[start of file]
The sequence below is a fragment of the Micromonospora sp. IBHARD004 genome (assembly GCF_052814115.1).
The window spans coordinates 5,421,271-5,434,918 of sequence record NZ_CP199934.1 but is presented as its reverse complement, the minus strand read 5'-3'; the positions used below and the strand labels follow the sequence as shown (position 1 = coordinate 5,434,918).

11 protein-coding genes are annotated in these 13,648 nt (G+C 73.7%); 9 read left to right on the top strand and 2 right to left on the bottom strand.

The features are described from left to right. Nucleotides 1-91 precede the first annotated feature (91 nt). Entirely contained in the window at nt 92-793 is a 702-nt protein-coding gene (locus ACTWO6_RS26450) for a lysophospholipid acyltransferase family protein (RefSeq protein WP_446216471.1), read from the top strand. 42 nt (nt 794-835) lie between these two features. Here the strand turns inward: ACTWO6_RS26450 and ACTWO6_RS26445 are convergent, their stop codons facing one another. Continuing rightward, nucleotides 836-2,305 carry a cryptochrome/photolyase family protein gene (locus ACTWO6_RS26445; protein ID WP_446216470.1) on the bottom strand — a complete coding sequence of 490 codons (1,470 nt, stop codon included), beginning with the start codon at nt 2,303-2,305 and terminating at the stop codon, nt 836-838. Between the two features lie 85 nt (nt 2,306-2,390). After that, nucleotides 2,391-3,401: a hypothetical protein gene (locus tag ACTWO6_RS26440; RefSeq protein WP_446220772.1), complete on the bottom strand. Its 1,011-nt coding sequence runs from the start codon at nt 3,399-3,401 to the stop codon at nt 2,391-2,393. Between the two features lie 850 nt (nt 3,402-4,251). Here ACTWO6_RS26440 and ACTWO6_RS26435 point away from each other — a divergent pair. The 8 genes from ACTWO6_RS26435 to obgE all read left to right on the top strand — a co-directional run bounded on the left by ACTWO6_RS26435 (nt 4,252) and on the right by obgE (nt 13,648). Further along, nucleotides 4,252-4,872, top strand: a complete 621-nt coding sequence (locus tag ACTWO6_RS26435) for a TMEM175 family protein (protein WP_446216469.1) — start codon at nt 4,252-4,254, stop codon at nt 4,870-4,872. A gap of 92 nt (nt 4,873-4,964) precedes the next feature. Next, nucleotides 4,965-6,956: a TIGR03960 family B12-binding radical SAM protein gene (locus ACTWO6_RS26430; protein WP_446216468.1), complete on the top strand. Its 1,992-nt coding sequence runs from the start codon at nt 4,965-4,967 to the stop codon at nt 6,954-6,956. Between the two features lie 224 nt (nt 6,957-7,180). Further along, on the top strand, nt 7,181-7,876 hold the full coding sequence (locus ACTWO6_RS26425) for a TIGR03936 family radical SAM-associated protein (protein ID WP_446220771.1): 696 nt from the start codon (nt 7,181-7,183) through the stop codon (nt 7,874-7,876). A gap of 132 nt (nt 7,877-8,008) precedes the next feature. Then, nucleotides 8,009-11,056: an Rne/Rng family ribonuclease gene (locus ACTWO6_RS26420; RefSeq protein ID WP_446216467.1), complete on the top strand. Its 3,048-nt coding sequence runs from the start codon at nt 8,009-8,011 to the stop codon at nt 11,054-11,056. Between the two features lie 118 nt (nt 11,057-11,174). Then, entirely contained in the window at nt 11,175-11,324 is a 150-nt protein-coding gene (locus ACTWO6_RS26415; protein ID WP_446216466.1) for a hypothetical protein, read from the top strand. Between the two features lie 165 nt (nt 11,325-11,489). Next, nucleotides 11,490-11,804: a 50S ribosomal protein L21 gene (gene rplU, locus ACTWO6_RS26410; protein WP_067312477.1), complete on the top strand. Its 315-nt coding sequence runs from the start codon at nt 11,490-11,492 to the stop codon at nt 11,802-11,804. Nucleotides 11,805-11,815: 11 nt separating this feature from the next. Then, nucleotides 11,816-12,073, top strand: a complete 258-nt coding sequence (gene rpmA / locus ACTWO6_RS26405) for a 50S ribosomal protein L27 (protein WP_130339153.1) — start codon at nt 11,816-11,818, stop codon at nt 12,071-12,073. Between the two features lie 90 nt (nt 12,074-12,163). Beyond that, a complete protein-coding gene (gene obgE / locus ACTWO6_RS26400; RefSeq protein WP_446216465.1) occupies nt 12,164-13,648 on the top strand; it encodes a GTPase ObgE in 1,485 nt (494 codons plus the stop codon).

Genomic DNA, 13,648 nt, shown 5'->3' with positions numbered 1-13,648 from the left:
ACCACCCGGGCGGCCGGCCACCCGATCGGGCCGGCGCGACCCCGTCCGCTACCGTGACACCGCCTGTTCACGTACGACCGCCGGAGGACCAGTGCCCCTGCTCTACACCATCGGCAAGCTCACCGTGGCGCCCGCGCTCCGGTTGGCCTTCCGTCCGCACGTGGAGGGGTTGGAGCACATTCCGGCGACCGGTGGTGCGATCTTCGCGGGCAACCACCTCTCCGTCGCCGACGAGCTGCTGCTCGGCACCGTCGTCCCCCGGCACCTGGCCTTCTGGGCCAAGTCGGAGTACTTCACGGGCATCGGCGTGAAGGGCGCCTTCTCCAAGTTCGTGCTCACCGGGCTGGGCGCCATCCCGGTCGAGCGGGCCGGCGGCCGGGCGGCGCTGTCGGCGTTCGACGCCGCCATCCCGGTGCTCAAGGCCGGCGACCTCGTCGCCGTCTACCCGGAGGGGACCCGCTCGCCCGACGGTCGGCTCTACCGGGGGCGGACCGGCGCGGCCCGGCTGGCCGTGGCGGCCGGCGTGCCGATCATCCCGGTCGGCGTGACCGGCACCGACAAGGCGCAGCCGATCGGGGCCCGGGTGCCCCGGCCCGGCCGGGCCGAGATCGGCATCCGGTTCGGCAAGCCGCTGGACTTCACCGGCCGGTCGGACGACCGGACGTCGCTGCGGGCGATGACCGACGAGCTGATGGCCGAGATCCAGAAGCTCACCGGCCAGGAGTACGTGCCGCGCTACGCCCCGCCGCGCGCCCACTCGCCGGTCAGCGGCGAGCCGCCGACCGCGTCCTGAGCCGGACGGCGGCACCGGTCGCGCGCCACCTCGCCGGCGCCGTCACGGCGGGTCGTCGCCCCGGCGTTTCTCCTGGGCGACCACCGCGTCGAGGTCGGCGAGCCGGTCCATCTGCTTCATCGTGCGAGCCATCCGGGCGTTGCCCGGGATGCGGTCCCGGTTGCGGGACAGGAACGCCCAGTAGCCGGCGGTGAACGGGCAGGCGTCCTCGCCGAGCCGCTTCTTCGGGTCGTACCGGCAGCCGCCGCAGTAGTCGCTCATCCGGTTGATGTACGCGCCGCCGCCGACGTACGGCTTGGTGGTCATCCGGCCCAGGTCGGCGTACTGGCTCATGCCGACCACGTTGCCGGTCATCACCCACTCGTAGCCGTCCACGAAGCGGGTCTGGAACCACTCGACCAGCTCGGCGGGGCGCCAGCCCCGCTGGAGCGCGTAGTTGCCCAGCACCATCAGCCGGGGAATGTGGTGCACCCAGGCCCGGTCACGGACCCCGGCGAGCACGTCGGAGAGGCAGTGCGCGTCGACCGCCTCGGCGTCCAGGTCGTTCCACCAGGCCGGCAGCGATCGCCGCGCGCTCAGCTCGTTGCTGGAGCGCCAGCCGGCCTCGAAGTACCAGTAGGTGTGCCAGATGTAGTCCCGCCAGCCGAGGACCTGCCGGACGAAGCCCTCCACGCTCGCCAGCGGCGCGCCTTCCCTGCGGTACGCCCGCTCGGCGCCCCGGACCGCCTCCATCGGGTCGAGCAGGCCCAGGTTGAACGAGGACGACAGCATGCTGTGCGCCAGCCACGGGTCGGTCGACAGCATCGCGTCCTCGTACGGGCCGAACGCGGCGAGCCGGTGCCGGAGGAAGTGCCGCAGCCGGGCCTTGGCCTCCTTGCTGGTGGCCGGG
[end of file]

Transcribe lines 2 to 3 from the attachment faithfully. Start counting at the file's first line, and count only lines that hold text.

The window spans coordinates 5,421,271-5,434,918 of sequence record NZ_CP199934.1 but is presented as its reverse complement, the minus strand read 5'-3'; the positions used below and the strand labels follow the sequence as shown (position 1 = coordinate 5,434,918).

11 protein-coding genes are annotated in these 13,648 nt (G+C 73.7%); 9 read left to right on the top strand and 2 right to left on the bottom strand.